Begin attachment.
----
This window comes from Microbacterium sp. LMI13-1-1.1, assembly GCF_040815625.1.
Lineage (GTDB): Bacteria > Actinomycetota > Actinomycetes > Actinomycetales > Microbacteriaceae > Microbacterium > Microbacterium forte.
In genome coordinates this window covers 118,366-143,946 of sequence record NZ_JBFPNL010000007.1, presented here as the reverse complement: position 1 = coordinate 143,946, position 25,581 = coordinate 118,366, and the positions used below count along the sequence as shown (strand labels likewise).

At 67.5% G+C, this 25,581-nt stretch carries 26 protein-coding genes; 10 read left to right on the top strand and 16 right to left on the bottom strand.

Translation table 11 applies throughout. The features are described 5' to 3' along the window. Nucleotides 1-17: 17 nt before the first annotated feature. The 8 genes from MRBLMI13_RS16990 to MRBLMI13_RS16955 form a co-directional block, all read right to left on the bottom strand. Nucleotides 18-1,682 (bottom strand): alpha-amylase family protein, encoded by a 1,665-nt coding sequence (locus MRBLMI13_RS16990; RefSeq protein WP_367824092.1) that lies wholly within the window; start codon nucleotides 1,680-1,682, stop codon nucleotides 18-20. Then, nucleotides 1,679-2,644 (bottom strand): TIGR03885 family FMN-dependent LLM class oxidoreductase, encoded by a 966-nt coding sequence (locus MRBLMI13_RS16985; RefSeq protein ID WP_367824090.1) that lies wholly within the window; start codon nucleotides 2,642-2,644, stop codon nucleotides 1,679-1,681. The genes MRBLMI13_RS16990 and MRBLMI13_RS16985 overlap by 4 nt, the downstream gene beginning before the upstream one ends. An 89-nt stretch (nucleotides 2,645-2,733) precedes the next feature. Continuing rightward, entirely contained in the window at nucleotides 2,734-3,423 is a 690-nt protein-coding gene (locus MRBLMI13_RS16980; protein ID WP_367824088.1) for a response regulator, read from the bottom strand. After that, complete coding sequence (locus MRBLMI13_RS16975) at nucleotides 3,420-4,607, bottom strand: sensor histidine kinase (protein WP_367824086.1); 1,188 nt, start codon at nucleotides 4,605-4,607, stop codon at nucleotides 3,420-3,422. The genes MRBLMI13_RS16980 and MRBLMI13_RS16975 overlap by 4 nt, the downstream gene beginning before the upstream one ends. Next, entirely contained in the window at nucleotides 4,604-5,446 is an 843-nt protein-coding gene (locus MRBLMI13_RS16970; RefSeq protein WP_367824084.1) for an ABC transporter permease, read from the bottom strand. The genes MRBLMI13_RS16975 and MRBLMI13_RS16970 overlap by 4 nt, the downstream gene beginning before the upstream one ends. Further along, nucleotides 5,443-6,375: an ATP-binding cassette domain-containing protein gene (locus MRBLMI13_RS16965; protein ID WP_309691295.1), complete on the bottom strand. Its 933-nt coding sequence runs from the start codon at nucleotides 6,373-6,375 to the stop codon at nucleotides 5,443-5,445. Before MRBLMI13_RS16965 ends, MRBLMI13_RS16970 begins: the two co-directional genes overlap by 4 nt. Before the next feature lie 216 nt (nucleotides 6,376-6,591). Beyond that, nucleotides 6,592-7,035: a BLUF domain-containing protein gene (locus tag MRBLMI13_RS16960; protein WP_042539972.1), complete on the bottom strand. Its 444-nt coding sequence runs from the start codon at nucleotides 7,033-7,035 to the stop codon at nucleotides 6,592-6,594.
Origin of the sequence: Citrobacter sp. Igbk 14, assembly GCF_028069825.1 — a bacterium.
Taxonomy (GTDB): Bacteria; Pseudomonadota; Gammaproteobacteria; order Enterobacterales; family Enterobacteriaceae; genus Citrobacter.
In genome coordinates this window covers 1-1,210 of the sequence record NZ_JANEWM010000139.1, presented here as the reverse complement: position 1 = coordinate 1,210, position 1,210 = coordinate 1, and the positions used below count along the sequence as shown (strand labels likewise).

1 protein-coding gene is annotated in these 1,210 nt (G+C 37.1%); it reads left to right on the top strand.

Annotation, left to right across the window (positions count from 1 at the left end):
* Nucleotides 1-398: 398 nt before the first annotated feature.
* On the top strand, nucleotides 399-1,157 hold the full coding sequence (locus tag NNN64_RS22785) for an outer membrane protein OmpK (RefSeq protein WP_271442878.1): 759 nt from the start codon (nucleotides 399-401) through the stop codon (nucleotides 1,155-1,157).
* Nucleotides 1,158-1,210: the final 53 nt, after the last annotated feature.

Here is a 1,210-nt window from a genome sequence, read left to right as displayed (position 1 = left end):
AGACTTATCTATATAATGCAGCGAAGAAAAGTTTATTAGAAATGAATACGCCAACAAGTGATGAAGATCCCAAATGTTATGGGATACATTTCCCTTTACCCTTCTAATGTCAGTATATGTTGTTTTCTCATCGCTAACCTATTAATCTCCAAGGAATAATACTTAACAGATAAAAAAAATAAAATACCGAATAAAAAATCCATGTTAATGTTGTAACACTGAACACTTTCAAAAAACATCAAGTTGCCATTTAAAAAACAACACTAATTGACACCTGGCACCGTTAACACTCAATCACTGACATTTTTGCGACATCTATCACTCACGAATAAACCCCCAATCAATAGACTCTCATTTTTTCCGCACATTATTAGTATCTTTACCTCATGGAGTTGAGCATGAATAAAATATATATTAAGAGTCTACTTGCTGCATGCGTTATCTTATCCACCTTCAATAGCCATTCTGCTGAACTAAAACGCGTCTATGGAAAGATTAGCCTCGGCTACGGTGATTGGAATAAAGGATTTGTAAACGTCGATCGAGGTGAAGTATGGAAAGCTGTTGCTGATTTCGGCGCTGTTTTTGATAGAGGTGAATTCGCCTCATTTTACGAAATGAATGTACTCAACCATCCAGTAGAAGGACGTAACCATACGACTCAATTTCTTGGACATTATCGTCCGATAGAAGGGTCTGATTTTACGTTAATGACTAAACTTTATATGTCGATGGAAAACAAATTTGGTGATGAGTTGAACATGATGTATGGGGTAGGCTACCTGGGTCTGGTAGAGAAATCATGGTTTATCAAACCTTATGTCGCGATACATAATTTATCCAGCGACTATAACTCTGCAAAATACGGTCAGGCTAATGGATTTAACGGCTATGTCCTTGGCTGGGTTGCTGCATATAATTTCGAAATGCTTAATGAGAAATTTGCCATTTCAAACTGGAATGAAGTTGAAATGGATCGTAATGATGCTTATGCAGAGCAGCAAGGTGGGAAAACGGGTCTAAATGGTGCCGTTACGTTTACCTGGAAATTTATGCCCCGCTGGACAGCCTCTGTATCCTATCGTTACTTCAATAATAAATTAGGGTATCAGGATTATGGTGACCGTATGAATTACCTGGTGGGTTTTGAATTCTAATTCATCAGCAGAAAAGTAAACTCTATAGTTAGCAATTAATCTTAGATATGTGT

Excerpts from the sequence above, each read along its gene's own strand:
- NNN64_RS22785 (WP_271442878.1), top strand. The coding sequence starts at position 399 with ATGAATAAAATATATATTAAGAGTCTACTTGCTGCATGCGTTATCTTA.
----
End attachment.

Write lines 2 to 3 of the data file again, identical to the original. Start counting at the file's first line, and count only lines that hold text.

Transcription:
Lineage (GTDB): Bacteria > Actinomycetota > Actinomycetes > Actinomycetales > Microbacteriaceae > Microbacterium > Microbacterium forte.
In genome coordinates this window covers 118,366-143,946 of sequence record NZ_JBFPNL010000007.1, presented here as the reverse complement: position 1 = coordinate 143,946, position 25,581 = coordinate 118,366, and the positions used below count along the sequence as shown (strand labels likewise).